BT has clashed with Ofcom after the regulator told it to open up its high-speed “dark fibre” network to rivals.
Ofcom said its plans would boost “competition and innovation” in the £2bn leased line data market for businesses from 2017.
Leased lines are dedicated high-speed data links used by large firms, mobile and broadband operators and schools, universities and libraries.
Currently, BT sells wholesale leased lines to other providers, which it provides through its Openreach division. The changes would let rival firms to use their own equipment on the network.
BT said the changes could favour large firms and hurt investment. It said: “Openreach’s current offer creates a level playing field and a vibrant, competitive market with hundreds of competing companies, large and small. Mandating dark fibre risks favouring a few companies that have the greatest capability to deploy it.”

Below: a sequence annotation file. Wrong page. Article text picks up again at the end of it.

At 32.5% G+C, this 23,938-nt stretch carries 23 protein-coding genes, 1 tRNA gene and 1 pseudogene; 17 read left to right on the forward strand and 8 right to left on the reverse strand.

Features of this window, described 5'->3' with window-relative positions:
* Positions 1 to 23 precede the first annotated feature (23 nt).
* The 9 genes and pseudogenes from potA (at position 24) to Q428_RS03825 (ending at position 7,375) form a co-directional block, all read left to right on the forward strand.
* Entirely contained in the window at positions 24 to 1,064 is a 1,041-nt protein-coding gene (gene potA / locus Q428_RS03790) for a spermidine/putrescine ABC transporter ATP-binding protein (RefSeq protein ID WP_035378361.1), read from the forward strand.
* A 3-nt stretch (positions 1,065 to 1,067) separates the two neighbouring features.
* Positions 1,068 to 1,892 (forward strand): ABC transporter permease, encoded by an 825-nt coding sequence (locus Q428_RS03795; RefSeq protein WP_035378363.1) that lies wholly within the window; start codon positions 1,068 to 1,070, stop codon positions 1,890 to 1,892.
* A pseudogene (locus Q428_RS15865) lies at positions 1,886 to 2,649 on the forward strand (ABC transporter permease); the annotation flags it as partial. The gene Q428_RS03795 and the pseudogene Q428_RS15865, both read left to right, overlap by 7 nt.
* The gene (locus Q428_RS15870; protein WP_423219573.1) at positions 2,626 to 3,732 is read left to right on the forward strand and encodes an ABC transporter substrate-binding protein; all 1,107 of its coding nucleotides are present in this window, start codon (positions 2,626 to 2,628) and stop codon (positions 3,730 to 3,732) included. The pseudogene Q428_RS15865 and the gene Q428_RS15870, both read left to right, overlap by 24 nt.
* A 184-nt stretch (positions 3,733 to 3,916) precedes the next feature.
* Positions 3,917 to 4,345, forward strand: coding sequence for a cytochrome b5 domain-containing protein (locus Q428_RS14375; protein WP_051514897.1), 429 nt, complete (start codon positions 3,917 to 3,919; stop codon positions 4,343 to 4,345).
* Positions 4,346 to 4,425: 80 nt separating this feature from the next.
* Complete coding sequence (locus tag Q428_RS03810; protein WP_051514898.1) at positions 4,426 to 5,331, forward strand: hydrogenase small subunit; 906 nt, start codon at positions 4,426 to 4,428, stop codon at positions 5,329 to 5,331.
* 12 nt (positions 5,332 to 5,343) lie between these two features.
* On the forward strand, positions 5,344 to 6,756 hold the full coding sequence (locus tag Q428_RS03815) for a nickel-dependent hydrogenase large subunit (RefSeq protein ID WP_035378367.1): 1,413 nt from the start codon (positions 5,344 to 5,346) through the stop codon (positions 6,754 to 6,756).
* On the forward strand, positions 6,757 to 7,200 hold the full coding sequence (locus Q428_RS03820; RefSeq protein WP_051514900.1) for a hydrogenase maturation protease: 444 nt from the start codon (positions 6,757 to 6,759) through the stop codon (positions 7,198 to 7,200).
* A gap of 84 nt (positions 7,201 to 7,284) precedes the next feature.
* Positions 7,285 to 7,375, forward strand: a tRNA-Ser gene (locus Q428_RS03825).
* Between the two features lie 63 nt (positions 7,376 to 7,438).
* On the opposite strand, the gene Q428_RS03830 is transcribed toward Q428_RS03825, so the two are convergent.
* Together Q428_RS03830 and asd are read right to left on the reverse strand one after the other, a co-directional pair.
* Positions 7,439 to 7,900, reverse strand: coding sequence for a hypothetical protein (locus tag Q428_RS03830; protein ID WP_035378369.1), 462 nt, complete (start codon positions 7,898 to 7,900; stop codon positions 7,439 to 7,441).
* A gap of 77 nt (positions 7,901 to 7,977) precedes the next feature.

The telecoms giant has been criticised by competitors for its control of the UK’s network. TalkTalk welcomed Ofcom’s plans.
It said: “For too long BT has been able to get away with delivering poor service to Britain’s businesses at inflated prices and these recommendations will help drive competition into the commercial market.”
Peter Ward, dealer at London Capital Group, said BT would “put up as much of a fight as possible” over the plans.